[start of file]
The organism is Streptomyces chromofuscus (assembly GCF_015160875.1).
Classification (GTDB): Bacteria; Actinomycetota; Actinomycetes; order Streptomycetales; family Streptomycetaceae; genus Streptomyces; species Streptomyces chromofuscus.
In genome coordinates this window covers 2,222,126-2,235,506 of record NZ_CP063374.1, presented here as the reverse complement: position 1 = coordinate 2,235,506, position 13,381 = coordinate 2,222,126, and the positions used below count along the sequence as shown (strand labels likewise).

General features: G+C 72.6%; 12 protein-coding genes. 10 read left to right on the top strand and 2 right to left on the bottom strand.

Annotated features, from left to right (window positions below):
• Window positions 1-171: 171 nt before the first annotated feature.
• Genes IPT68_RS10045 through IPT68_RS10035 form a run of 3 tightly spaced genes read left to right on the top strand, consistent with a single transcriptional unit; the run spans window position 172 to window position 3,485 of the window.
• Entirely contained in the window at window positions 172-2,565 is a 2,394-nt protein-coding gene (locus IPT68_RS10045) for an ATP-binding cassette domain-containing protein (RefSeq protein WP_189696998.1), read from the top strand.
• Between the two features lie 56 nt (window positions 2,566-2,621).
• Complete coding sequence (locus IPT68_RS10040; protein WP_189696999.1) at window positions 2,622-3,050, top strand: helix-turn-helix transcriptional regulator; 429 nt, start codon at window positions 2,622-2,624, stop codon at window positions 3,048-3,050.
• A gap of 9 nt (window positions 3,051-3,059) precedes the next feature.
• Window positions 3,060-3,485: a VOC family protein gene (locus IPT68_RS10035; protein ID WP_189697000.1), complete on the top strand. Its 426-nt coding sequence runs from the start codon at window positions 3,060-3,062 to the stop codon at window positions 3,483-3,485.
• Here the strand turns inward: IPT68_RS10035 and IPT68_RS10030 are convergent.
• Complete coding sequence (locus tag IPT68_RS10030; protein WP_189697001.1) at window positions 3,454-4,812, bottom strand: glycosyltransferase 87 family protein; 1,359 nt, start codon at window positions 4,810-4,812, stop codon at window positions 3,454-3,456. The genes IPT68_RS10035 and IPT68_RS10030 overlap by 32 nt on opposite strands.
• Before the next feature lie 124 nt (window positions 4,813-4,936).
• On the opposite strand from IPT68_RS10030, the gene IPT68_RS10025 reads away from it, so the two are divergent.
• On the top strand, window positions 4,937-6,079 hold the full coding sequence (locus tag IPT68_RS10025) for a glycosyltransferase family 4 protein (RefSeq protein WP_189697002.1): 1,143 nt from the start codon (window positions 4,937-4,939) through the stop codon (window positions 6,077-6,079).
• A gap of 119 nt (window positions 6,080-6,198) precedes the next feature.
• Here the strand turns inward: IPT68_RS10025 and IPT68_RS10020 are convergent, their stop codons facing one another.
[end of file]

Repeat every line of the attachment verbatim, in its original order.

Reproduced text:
The organism is Streptomyces chromofuscus (assembly GCF_015160875.1).
Classification (GTDB): Bacteria; Actinomycetota; Actinomycetes; order Streptomycetales; family Streptomycetaceae; genus Streptomyces; species Streptomyces chromofuscus.
In genome coordinates this window covers 2,222,126-2,235,506 of record NZ_CP063374.1, presented here as the reverse complement: position 1 = coordinate 2,235,506, position 13,381 = coordinate 2,222,126, and the positions used below count along the sequence as shown (strand labels likewise).

General features: G+C 72.6%; 12 protein-coding genes. 10 read left to right on the top strand and 2 right to left on the bottom strand.

Annotated features, from left to right (window positions below):
• Window positions 1-171: 171 nt before the first annotated feature.
• Genes IPT68_RS10045 through IPT68_RS10035 form a run of 3 tightly spaced genes read left to right on the top strand, consistent with a single transcriptional unit; the run spans window position 172 to window position 3,485 of the window.
• Entirely contained in the window at window positions 172-2,565 is a 2,394-nt protein-coding gene (locus IPT68_RS10045) for an ATP-binding cassette domain-containing protein (RefSeq protein WP_189696998.1), read from the top strand.
• Between the two features lie 56 nt (window positions 2,566-2,621).
• Complete coding sequence (locus IPT68_RS10040; protein WP_189696999.1) at window positions 2,622-3,050, top strand: helix-turn-helix transcriptional regulator; 429 nt, start codon at window positions 2,622-2,624, stop codon at window positions 3,048-3,050.
• A gap of 9 nt (window positions 3,051-3,059) precedes the next feature.
• Window positions 3,060-3,485: a VOC family protein gene (locus IPT68_RS10035; protein ID WP_189697000.1), complete on the top strand. Its 426-nt coding sequence runs from the start codon at window positions 3,060-3,062 to the stop codon at window positions 3,483-3,485.
• Here the strand turns inward: IPT68_RS10035 and IPT68_RS10030 are convergent.
• Complete coding sequence (locus tag IPT68_RS10030; protein WP_189697001.1) at window positions 3,454-4,812, bottom strand: glycosyltransferase 87 family protein; 1,359 nt, start codon at window positions 4,810-4,812, stop codon at window positions 3,454-3,456. The genes IPT68_RS10035 and IPT68_RS10030 overlap by 32 nt on opposite strands.
• Before the next feature lie 124 nt (window positions 4,813-4,936).
• On the opposite strand from IPT68_RS10030, the gene IPT68_RS10025 reads away from it, so the two are divergent.
• On the top strand, window positions 4,937-6,079 hold the full coding sequence (locus tag IPT68_RS10025) for a glycosyltransferase family 4 protein (RefSeq protein WP_189697002.1): 1,143 nt from the start codon (window positions 4,937-4,939) through the stop codon (window positions 6,077-6,079).
• A gap of 119 nt (window positions 6,080-6,198) precedes the next feature.
• Here the strand turns inward: IPT68_RS10025 and IPT68_RS10020 are convergent, their stop codons facing one another.